Minneapolis — Jerome Ringo, a prominent environmental activist, kicked off the annual meeting of the Society for College and University Planning with a talk about sustainability—but with an angle on the topic often overlooked by sustainability advocates on college campuses. Mr. Ringo, who is African-American and from the battered state of Louisiana, focused on racial and socioeconomic facets of sustainability—that is, how college sustainability programs often overlook the poor and the nonwhite.
“As I have traveled over the last several years and spoken to hundreds of students at colleges’ campuses in this country, there is still a lack of involvement of minority students in the sustainability programs and the environmental programs,” he said. “When you look at the statistics … people of color and poor people are disproportionately impacted when it comes to poor environmental practices.”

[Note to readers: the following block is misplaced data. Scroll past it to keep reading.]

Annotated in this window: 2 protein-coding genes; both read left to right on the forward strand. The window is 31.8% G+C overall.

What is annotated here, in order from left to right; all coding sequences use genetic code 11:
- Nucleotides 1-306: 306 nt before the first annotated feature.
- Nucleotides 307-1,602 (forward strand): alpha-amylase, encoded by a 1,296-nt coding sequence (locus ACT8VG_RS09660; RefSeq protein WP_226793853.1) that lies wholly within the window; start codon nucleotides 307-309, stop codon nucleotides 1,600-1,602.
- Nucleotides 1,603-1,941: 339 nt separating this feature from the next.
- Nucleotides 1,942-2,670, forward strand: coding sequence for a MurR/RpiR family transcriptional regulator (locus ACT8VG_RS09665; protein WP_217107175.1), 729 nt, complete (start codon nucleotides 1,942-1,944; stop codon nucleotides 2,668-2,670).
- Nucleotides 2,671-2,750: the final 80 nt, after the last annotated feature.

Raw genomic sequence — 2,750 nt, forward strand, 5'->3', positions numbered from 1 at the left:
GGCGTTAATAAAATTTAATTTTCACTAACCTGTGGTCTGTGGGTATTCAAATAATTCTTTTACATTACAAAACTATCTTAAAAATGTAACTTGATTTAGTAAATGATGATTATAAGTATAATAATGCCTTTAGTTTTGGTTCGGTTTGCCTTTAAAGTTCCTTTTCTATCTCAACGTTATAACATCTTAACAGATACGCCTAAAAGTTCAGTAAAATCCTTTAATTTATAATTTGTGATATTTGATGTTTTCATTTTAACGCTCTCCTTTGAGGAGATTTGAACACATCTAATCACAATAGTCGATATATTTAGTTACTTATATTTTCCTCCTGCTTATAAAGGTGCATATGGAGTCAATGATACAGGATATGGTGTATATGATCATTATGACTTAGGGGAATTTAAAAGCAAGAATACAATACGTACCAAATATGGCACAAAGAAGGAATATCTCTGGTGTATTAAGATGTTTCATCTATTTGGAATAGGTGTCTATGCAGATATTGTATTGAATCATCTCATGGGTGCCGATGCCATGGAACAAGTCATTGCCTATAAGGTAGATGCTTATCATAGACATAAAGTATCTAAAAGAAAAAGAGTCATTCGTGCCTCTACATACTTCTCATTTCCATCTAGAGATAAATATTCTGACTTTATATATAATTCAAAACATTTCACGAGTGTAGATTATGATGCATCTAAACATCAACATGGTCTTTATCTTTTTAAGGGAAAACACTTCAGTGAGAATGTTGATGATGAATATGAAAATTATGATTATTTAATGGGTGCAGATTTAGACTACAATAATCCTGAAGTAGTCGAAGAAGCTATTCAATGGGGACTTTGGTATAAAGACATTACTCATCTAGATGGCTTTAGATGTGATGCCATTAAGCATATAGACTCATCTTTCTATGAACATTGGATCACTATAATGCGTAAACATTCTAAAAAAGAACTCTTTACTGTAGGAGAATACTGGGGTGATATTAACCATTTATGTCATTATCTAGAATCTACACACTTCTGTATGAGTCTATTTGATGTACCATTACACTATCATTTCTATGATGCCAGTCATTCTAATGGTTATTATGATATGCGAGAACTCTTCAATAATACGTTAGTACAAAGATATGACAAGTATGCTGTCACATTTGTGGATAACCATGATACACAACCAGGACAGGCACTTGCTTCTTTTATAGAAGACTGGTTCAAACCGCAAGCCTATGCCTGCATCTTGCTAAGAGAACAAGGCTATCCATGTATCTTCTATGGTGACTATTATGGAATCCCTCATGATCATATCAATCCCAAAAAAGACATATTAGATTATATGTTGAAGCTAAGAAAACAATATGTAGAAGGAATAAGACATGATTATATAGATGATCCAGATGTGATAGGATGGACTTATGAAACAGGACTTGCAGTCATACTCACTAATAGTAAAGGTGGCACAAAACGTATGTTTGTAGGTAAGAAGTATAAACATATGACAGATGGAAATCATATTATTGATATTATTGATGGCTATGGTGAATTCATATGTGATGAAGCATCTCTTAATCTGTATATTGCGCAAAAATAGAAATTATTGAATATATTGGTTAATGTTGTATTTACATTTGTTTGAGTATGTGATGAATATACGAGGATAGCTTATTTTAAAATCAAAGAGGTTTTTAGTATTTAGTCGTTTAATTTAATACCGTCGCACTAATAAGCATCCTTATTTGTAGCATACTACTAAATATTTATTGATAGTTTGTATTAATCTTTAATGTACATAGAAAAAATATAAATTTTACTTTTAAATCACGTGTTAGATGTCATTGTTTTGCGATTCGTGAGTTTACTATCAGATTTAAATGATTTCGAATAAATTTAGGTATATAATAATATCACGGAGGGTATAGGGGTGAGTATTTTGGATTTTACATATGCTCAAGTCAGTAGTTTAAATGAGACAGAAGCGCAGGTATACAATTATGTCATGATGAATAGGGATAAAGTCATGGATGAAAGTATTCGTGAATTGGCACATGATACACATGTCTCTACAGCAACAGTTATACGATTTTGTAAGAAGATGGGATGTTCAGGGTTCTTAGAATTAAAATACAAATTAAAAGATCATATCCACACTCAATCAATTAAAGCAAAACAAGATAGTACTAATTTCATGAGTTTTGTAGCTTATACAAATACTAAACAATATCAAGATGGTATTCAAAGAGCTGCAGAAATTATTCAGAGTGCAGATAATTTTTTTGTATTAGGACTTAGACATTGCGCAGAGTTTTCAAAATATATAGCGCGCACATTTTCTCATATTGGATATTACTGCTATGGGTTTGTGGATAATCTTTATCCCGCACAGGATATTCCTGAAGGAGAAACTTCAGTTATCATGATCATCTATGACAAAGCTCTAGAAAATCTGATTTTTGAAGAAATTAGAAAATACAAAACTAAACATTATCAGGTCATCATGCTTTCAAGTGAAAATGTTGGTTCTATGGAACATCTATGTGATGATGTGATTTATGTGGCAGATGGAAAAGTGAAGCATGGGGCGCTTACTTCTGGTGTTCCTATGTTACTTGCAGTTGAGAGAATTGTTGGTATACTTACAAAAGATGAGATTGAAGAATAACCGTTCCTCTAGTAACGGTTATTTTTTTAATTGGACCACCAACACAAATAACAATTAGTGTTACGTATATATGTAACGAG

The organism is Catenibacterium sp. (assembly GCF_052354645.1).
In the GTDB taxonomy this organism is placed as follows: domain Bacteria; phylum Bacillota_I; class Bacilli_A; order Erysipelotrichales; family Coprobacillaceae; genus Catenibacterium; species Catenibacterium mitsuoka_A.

But the problem is not limited to campuses. Most conservation organizations—like the National Wildlife Federation, where he was chairman—are predominantly white organizations, he said. He believes that’s because the environmental organizations were founded by white sportsmen, who would go out and fish and admire their catches mounted on the wall. “Poor people in Mississippi would go out and fish, but they wouldn’t hang it on the wall. They would hang it on a plate.”
Mr. Ringo said that American businesses and educators needed to work together on sustainability issues—particularly on re-establishing a diverse economy that includes a robust manufacturing sector. He noted that much of the green-power components that he advocates are manufactured overseas. “We are importing energy and exporting jobs,” he said.